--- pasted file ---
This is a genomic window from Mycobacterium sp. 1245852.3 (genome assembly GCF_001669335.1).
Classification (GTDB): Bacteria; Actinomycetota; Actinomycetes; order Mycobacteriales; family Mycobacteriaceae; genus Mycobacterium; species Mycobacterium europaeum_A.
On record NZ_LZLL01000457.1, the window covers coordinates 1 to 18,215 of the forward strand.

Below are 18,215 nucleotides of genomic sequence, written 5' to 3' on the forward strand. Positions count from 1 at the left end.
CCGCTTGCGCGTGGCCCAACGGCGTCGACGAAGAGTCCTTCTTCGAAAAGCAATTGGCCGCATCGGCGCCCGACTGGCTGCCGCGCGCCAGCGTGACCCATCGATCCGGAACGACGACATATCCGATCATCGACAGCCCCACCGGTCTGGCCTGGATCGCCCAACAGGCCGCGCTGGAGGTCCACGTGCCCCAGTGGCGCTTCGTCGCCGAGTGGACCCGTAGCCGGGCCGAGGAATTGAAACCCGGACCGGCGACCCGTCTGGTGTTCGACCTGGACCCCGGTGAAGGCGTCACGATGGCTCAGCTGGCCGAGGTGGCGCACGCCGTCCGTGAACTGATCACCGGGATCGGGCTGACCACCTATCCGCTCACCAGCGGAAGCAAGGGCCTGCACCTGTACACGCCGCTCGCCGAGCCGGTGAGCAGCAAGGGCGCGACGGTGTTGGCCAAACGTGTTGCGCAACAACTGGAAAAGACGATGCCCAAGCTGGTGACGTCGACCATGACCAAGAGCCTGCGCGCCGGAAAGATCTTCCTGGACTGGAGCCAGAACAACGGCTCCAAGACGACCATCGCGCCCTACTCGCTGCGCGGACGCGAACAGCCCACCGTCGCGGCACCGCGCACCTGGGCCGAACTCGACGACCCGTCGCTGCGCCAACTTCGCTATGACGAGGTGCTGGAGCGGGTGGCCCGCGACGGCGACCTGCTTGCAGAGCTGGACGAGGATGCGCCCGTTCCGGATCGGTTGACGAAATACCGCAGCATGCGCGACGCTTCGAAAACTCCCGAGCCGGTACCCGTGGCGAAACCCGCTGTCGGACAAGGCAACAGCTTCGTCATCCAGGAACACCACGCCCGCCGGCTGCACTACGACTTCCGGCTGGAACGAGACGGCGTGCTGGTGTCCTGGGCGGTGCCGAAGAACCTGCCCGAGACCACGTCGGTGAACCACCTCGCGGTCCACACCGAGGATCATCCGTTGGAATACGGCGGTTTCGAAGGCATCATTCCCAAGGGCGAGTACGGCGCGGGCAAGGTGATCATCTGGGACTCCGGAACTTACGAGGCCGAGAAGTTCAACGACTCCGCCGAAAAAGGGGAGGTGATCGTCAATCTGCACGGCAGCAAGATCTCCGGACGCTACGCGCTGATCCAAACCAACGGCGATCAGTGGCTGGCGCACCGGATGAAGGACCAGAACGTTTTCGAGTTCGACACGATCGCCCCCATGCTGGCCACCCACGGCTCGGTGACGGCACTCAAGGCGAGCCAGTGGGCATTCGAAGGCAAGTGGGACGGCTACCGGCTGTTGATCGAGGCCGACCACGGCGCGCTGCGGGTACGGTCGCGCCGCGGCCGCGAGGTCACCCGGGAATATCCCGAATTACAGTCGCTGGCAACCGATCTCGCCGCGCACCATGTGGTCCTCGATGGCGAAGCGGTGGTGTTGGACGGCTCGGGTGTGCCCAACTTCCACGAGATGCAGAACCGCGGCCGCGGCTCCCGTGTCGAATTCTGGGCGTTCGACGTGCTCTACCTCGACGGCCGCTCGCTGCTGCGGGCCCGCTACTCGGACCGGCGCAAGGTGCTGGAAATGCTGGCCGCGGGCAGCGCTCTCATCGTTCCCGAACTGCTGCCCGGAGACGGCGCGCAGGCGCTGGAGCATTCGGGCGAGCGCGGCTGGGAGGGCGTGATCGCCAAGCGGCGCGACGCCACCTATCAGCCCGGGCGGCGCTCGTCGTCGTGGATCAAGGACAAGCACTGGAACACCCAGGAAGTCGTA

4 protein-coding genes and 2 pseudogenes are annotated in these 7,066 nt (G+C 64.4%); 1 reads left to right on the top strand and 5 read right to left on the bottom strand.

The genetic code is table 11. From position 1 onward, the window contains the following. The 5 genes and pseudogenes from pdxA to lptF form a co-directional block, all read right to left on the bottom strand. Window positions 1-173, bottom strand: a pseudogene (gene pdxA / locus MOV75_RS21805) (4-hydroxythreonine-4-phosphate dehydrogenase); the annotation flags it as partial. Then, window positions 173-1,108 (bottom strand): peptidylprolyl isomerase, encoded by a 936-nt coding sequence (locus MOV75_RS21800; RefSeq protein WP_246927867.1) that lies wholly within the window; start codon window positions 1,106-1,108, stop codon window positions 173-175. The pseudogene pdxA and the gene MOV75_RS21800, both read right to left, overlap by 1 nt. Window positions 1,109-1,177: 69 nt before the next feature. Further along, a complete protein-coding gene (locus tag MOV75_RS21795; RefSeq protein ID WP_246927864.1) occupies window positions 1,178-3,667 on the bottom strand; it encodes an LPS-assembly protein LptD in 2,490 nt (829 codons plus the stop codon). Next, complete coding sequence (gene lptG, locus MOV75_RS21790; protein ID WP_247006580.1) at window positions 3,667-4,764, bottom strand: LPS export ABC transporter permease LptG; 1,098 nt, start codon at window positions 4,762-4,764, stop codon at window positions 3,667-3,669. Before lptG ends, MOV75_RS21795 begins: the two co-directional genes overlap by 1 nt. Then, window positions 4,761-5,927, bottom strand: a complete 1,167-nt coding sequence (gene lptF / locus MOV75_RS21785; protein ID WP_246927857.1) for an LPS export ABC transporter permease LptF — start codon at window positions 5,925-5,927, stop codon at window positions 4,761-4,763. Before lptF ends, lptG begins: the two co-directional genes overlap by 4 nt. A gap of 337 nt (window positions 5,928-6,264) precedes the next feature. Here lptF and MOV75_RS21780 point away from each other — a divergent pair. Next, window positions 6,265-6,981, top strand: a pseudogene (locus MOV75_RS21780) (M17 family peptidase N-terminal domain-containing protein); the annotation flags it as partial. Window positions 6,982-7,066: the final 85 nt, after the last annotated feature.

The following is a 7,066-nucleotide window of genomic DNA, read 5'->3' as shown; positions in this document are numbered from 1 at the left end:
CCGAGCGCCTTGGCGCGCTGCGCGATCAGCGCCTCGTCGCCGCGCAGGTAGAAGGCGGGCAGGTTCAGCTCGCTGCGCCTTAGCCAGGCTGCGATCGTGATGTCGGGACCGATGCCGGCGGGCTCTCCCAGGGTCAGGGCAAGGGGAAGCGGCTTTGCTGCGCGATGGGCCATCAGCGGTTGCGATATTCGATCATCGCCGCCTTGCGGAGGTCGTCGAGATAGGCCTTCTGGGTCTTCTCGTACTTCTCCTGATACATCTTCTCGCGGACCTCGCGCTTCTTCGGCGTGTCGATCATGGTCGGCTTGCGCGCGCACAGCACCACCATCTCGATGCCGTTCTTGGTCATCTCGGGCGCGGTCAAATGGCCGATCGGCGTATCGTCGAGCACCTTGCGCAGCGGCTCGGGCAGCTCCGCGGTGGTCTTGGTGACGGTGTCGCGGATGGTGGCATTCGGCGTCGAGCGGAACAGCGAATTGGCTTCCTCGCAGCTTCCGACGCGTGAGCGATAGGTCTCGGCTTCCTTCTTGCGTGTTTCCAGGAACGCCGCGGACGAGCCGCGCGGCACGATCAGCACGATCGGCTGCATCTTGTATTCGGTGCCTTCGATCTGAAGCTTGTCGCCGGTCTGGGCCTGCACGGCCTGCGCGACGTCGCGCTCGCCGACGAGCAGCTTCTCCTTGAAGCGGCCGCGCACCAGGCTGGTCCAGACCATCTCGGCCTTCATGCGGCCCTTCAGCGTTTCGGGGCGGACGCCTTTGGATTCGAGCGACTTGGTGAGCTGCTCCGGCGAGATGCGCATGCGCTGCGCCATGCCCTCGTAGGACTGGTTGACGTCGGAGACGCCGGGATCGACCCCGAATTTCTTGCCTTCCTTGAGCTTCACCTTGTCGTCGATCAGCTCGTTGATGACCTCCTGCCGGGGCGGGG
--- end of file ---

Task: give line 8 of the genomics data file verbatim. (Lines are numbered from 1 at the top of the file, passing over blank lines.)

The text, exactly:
The following is a 7,066-nucleotide window of genomic DNA, read 5'->3' as shown; positions in this document are numbered from 1 at the left end: